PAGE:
Abuse and Medical Malpractice – do you know how you are covered & why it is important?

Whether a claim is valid and accepted depends on numerous factors, including the period of time your policy covers you for. Insurance policies are generally renewed annually so you might expect the period of time it covers to be 12 months but this is not always the case. Policies can be written in two ways – on a ‘claims made’ basis or a ‘claims occurring’ basis.

So, how does a ‘claims made’ policy work?

A ‘claims made’ policy will pay out for valid claims made during the (typically 12 month) policy period, regardless of when the incident or alleged breach of duty actually occurred.

Typically, both Professional Indemnity and Directors & Officers Liability policies are written on this basis. However, a number of insurers are now providing Abuse and/or Medical Malpractice cover for both domiciliary care and care home providers on a ‘claims made’ wording as well. This means all your work is covered as far back as the start date of the policy or the retroactive date*, if your policy has one.

*A retroactive date is the date from which you have held uninterrupted insurance cover (even if you happened to change insurer during this time) or a date in the past from which your insurer has agreed to cover you. Any claims that arise from events prior to this date would not covered by your insurance.

Depending on your retroactive date, this could mean your current ‘claims made’ policy could cover you for claims made during the policy period, which arise out of work you have done over a number of previous years.

It’s important to be aware that a ‘claims made’ policy can sometimes pay out in relation to claims made after the end of the policy period; this could be the case if your insurer has accepted a valid notification of circumstances during the lifetime of the policy. This is a really important point to bear in mind, particularly if you are considering changing insurer. Below, we share an example of how this might work.


A care home is in month 11 of their policy and becomes aware that the family of one of their residents believes the company has not been administering crucial medications.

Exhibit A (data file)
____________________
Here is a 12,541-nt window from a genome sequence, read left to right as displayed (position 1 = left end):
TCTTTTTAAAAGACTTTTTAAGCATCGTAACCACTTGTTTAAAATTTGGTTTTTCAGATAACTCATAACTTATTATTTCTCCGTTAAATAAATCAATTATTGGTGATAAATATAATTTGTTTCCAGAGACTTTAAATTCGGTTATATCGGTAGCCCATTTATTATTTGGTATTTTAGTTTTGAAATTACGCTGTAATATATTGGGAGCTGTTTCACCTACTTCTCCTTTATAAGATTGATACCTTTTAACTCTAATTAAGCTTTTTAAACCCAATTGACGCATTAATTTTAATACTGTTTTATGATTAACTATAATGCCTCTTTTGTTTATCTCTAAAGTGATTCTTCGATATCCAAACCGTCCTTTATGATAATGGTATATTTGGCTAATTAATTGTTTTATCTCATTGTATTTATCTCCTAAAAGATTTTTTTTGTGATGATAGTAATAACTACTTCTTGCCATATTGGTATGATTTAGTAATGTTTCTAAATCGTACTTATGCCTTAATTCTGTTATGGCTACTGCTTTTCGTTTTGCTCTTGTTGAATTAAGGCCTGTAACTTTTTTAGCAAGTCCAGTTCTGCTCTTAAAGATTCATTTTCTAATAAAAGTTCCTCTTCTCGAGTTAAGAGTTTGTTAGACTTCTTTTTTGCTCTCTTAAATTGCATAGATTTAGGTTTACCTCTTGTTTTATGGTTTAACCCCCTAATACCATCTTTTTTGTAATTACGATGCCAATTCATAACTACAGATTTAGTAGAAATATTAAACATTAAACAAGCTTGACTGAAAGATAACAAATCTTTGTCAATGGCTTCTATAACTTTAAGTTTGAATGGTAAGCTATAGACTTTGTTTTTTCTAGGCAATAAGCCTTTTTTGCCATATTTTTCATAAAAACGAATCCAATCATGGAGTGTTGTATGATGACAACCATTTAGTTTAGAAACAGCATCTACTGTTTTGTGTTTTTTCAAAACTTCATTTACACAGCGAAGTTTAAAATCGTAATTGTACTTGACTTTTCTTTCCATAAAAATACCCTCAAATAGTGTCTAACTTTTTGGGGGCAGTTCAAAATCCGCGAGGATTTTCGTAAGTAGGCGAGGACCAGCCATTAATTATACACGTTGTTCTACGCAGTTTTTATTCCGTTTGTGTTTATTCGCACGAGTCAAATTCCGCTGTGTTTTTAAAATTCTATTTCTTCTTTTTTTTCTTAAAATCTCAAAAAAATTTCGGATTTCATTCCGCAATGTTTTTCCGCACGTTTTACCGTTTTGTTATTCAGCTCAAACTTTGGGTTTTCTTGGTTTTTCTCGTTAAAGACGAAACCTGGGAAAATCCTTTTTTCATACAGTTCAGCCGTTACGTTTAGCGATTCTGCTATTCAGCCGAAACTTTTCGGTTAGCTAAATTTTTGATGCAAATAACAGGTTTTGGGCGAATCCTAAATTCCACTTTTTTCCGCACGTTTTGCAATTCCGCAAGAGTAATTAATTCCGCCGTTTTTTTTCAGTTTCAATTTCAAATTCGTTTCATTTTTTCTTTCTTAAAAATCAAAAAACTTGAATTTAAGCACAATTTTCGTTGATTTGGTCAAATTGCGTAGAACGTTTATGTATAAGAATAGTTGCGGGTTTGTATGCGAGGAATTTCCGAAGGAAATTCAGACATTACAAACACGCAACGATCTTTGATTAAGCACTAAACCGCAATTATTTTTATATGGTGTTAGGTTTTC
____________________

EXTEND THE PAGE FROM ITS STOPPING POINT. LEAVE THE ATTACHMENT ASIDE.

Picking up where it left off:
No claim has yet been made but it’s looking probable. The care home sees that the M.A.R system had not been completed for the resident. Although they are still trying to resolve the matter with their client, the care home notifies these circumstances to their insurer – no action is required at this time but the risk of a claim being made in the future is accepted by the insurer.

The care home decides to switch insurer from month 1 of the next policy year as there is a saving in premium. As requested during the quotation process, they notify the new insurer of the outstanding issue. This issue will now be specifically excluded by the new policy. However, this isn’t a problem as the previous insurer will cover the care home for any claim that is made in the future (i.e. after the policy period) relating to those circumstances already notified.

Crucially, had the care home not notified the previous insurer of the incident, it would have been very unlikely any cover would be provided in the event of the later claim being made.

So, how does a ‘claims occurring’ policy work?

Alternatively, your policy may be written on a ‘claims occurring’ basis’; this means it will only pay out for claims that arise out of loss or damage that actually happens during the (typically 12 month) policy period. It will even cover claims for loss or damage that occurs during the policy period but that isn’t realised until a much later date.

Typically, both Public and Employers’ Liability insurance are written on a ‘claims occurring’ wording. Public Liability often covers abuse allegations and can sometimes, by extension, the treatment cover for both domiciliary care and care homes.

For example, abuse allegation claims tend to be historical in nature. If an allegation is made of abuse which occurred 10 years prior, and the insurer at the time of the incident provided cover on a ‘claims occurring’ wording, it is that insurer who would then cover the claim.

Why is it so important for you to understand the terms of your policy?

Although not always the most fun, it goes without saying that we should all read our policy documents to ensure we understand the terms and the cover we have in place.

It can sometimes be the case that two insurance products are called the same thing – for example, Medical Malpractice, and that both are written on a ‘claims made’ basis but that they cover different things and work quite differently. Different insurers have different wordings and so it’s important that you understand the wording used so that the cover you require is provided should you claim.

It is also incredibly important to note that a change from a ‘claims made’ to a ‘claims occurring’ policy can cause a gap in coverage. This is just one of the reasons why it is so important to have a relationship with an insurance broker who specialise within the Care & Social Welfare sector, giving you peace of mind around your protection.

For more information or to arrange an independent review of your insurances, please do not hesitate to contact the Care & Social Welfare Team at McClarrons on 01653 600477.





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